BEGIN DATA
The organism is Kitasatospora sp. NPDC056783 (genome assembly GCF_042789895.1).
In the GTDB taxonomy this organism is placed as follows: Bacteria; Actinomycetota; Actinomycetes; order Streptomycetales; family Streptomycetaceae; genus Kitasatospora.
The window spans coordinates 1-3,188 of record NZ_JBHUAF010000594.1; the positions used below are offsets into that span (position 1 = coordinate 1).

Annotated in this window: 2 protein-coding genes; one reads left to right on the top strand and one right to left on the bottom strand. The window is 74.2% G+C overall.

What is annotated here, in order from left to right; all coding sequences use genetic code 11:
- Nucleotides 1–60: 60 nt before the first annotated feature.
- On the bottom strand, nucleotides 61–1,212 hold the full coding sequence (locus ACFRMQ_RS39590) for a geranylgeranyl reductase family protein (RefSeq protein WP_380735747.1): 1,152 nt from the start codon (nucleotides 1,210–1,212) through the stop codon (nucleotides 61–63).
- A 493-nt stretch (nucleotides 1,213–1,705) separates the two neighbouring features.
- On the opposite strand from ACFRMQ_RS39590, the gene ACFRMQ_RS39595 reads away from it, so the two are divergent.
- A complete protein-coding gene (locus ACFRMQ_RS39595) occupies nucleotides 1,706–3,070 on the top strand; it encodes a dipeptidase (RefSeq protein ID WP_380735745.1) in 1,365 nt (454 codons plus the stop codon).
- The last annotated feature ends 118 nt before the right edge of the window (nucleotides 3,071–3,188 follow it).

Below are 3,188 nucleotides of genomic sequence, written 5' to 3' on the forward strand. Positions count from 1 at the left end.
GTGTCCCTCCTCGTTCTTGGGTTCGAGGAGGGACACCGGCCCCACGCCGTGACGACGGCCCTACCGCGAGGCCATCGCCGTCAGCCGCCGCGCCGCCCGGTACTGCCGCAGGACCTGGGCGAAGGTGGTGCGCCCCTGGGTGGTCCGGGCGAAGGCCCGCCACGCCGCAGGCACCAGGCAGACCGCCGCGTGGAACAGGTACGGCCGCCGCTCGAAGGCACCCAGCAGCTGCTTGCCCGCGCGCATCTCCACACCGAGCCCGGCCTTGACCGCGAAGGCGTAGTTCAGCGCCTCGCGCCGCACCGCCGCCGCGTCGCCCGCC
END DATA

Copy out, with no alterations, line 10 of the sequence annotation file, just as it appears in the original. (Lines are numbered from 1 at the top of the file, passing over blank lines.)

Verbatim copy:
- A complete protein-coding gene (locus ACFRMQ_RS39595) occupies nucleotides 1,706–3,070 on the top strand; it encodes a dipeptidase (RefSeq protein ID WP_380735745.1) in 1,365 nt (454 codons plus the stop codon).